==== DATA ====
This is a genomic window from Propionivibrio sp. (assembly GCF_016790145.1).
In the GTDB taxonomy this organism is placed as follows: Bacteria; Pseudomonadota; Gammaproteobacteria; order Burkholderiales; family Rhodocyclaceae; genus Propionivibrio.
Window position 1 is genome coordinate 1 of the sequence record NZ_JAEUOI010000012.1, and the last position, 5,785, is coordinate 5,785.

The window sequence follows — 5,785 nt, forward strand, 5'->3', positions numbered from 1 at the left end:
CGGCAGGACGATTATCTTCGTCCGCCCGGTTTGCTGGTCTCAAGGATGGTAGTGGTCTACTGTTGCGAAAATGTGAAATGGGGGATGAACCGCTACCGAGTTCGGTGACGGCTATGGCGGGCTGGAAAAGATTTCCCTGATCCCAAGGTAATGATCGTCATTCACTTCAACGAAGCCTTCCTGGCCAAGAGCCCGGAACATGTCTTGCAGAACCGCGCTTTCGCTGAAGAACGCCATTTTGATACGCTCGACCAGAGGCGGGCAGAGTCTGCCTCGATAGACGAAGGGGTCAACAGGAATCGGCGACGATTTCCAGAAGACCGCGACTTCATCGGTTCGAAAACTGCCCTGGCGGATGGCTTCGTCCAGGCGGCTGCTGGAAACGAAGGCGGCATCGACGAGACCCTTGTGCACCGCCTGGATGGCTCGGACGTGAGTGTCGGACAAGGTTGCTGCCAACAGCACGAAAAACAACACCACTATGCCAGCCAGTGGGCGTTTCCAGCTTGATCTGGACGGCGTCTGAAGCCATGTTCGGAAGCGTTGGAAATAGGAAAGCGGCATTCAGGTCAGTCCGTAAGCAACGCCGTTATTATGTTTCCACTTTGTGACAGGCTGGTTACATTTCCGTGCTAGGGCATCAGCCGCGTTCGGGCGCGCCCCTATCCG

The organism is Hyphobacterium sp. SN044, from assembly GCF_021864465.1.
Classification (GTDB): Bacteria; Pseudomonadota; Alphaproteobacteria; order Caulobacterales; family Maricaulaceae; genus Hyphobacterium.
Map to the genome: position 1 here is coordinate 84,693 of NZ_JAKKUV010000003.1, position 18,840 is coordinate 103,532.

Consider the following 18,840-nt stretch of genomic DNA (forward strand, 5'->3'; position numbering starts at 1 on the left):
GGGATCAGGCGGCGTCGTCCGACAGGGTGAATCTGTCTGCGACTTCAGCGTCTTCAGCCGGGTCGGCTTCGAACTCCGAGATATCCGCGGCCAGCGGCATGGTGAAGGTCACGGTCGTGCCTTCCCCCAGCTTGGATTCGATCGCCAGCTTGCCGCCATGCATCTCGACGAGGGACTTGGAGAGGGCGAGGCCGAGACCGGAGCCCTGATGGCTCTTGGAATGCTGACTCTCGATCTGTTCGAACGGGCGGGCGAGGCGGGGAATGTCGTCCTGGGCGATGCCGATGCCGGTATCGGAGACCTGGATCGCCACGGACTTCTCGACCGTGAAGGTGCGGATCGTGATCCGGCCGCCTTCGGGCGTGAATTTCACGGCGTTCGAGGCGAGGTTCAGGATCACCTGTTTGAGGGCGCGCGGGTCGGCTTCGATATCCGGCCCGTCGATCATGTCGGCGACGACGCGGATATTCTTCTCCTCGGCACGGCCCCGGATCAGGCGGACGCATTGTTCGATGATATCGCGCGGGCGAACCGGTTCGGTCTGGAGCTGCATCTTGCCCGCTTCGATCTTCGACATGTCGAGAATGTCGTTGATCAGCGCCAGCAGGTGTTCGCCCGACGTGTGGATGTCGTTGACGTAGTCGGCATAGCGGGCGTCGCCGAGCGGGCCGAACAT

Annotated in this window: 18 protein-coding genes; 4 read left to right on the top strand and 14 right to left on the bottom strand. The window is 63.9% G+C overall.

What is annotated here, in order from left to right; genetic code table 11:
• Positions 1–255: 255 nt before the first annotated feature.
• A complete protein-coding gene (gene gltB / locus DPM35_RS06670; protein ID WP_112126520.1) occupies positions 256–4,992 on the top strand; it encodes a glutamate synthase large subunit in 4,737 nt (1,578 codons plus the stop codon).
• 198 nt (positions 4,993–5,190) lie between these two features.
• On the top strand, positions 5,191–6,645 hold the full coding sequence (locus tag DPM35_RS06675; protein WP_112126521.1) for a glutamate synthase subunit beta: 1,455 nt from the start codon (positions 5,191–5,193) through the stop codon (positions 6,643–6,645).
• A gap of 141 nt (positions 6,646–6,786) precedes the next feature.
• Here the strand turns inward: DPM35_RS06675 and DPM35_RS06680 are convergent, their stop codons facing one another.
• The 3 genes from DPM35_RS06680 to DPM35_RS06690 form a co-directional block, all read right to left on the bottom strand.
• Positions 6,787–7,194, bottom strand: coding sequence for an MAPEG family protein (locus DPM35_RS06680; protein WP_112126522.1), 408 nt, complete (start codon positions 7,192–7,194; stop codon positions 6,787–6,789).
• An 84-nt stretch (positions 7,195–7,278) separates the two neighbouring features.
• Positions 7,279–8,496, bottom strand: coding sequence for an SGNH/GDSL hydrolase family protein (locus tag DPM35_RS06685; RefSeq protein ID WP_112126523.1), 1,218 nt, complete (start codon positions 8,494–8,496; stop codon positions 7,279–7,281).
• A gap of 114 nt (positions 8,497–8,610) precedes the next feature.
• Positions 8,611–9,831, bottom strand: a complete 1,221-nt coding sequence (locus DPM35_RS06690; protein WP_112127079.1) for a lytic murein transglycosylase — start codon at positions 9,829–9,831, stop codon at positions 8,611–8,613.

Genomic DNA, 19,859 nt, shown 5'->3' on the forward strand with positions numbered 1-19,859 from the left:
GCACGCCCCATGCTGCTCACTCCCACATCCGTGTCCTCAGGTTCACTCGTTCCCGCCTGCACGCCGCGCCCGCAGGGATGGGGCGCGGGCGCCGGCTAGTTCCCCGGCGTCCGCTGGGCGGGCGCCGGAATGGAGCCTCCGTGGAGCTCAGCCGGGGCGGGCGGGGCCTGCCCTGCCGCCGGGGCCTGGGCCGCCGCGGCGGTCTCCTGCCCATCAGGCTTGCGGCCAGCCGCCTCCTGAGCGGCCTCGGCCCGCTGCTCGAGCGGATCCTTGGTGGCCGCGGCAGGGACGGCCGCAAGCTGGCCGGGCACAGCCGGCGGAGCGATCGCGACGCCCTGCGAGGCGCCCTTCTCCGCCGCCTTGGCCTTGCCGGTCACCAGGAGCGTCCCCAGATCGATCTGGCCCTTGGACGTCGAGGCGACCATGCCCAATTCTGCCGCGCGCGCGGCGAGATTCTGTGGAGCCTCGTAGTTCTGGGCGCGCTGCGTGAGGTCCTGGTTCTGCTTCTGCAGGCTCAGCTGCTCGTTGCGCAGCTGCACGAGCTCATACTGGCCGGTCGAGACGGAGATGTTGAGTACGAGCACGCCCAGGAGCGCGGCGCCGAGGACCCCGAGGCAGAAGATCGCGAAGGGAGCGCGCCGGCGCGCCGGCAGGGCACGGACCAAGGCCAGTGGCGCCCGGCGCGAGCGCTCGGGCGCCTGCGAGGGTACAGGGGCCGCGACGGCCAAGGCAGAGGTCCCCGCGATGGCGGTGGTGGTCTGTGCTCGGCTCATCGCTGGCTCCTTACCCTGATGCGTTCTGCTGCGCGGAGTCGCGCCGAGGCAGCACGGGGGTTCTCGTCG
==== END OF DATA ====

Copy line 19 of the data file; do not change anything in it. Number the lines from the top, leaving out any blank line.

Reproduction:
• The 3 genes from DPM35_RS06680 to DPM35_RS06690 form a co-directional block, all read right to left on the bottom strand.